Father, into Your Hands I Commit My Spirit: A Sermon for Good Friday on St. Luke 22:44–46

Mond Crucifixion (Raphael)

Sermon audio here.

“It was now about the sixth hour, and there was darkness over the whole land until the ninth hour, while the sun’s light failed. And the curtain of the temple was torn in two. Then Jesus, calling out with a loud voice, said, “Father, into Your hands I commit My spirit!” And having said this he breathed his last,” (St. Luke 22:44–46).

It’s no more natural for the sun’s light to fail from noon to 3pm than it is for a human being to be crucified, much less the innocent Son of God. In this remarkable final statement of Jesus, “Father, into Your hands I commit My Sprit,” Jesus demonstrates that He was in control until the very end. He did not die of exhaustion, nor did anyone take His life from Him. “No one takes my life from me,” our Lord says, “but I lay it down of my own accord,” (St. John 10:18).

Having spoken His final words, “Father, into your hands I commit my spirit,” Jesus laid down His life. He used His final breath to entrust Himself to His heavenly Father, using words first prayed by David in Psalm 31, words that were prayed when it looked like the end was near.

Bloodthirsty Saul had been chasing David all over the wilderness, and now he had David right where he wanted him. Saul was on one side of the mountain and David was on the other. Just as Saul and his men were closing in on David, a messenger came and told Saul the Philistines were causing trouble. Now the Philistines caused all kinds of trouble for David too (Goliath was a Philistine), but in this case they actually saved his life. Saul had to turn around and go deal with them and had to put killing David on hold for the time being (1 Sam 23:24–29).

But make no mistake about it: this was the work of God. He used the Philistines to spare David, even as He used the enemy to punish Judah for their sin (Isaiah 44:28). God spared David at the final moment, just as he spared Isaac when he provided Abraham with a ram for the sacrifice instead of his Son (Genesis 22).

But unlike Isaac, Jesus was one Son who would not be spared the sacrifice. Unlike David, there would be no Philistine threat to distract Pilate from sentencing Jesus to death. It is fitting that it was dark while Jesus was dying on the cross, because there on the cross He was bearing the darkness of your sin. And after He had given Himself over into the hands of sinful man, He gave Himself over into the hands of His gracious Heavenly Father (St. Luke 23:46).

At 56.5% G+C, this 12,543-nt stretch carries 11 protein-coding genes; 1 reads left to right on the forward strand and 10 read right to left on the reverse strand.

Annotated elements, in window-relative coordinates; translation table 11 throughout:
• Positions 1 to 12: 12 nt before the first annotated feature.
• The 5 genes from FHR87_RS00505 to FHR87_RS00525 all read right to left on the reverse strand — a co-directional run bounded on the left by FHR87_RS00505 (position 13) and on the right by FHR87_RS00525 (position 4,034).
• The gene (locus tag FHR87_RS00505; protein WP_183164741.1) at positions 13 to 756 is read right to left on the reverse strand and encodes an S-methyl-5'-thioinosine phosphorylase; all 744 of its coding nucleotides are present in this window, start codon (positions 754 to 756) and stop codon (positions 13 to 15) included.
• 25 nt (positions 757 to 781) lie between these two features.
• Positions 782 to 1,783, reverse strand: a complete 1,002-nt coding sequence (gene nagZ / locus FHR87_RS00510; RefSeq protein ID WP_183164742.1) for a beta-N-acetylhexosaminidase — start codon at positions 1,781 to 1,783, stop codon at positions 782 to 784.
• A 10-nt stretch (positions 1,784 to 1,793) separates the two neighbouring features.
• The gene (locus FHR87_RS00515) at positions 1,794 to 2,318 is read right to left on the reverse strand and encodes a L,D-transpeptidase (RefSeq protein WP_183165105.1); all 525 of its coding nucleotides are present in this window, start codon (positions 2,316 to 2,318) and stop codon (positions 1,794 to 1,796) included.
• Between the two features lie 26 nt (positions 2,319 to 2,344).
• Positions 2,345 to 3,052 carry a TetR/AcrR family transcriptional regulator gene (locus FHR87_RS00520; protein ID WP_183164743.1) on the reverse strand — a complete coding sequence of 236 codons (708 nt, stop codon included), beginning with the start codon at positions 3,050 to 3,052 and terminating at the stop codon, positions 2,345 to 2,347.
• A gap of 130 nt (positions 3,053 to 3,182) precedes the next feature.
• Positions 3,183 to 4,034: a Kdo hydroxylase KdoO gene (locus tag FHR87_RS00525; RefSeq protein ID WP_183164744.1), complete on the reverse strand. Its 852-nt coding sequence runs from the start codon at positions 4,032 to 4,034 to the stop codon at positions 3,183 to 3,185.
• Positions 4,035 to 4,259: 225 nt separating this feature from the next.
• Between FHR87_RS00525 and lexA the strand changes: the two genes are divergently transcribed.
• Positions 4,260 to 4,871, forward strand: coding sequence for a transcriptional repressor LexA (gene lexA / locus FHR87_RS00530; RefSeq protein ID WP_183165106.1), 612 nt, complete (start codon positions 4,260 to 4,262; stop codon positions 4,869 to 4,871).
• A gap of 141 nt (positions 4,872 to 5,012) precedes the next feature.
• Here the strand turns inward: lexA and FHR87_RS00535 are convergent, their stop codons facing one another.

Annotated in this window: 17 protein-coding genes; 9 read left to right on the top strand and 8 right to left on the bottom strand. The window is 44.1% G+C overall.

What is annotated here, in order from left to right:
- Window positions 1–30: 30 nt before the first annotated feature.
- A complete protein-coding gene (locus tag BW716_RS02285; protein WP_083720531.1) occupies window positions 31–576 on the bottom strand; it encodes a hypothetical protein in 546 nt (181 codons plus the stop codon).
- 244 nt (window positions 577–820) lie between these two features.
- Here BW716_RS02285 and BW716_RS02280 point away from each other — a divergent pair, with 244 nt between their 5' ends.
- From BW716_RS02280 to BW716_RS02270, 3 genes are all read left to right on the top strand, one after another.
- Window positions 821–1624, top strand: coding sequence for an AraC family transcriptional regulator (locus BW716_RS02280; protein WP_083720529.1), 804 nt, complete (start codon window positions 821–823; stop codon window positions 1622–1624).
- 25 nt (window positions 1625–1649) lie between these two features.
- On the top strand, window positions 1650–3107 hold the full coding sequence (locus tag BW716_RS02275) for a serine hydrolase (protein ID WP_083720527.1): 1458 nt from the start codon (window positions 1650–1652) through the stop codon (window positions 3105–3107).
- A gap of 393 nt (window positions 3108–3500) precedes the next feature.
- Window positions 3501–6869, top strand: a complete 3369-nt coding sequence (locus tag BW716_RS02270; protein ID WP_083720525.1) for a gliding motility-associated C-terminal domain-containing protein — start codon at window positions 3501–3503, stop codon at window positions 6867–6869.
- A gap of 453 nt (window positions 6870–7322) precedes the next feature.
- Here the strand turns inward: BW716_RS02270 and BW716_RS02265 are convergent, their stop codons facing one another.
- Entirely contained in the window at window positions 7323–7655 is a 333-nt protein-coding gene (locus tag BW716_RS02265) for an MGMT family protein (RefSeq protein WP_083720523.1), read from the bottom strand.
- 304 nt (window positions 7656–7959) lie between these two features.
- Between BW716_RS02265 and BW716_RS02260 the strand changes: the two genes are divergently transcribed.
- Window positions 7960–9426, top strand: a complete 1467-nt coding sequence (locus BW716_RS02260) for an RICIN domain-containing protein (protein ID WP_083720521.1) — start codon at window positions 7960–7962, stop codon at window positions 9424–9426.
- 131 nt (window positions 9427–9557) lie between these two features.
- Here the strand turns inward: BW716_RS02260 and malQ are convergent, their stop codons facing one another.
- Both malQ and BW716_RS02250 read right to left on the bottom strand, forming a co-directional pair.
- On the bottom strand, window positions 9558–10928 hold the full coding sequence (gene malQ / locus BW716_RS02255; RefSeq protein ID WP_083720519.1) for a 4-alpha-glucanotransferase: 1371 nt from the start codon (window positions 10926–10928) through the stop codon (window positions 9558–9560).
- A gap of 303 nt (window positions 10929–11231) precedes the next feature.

Your hands have worked darkness. Our Lord warns, “If your right hand causes you to sin, cut it off and throw it away. For it is better that you lose one of your members than your whole body go into hell,” (Matt 5:30). Human hands craft for themselves idols (Psalm 115:4). And most of all, by your hands has the innocent blood of Christ been shed (Prov. 6:17). The only thing your hands create is darkness. There is no better visual of this than the fact that Jesus hung on the cross in darkness from noon to 3pm in what should have been broad daylight.

Your hands have worked darkness, but God uses His hands to create light and life. Your are the work of the Father’s hands. He has knit you together with great care in the womb of your mother (Genesis 2:7; Psalm 139:13). By His hands He richly and daily provides you with all that you need to support this body and life. His hands defend you against all danger and guard and protect you from all evil (Small Catechism, Creed: II). With a mighty hand and outstretched arm did the Lord bring His children out of Egypt (Deuteronomy 7:8), and on the cross, Jesus engraved you on the palms of His hands (Isaiah 49:16). God’s hands work deliverance and salvation for His people.

This is why the temple curtain was torn in two as Jesus was commending Himself into His Father’s hands. Sin no longer keeps you at arm’s length from your true Father. Now He takes you by the hand and keeps you in His loving embrace.

As His child, your entire life is lived in the Father’s hands. Luther’s morning and evening prayers emphasize this while echoing Jesus’ words from the cross, “For into your hands I commend myself: my body and soul and all things.” In the Large Catechism Luther said “It is also useful that we form the habit of daily commending ourselves to God, with soul and body, wife, children, servants, and all that we have, against every need that may arise.” (Second Commandment, 73)

In the collect “For Pardon, Growth in Grace, and Divine Protection”, we ask that God would grant us the ability to receive with faithful perseverance from Him our sorrows as well as our joys, knowing that health and sickness, riches and poverty, and all things come by the permission of His Fatherly hand (159). So into the Father’s hands we commend ourselves, just like Abraham, David, and our Lord Jesus Christ, who put their trust in God and rejoiced in His salvation even in the face of death. He will never let go of your hand.

Soli Deo Gloria

+Rev. Eric Andersen
St. Luke 23:46
Good Friday, 2015: “Father, into Your Hands I Commit My Spirit”
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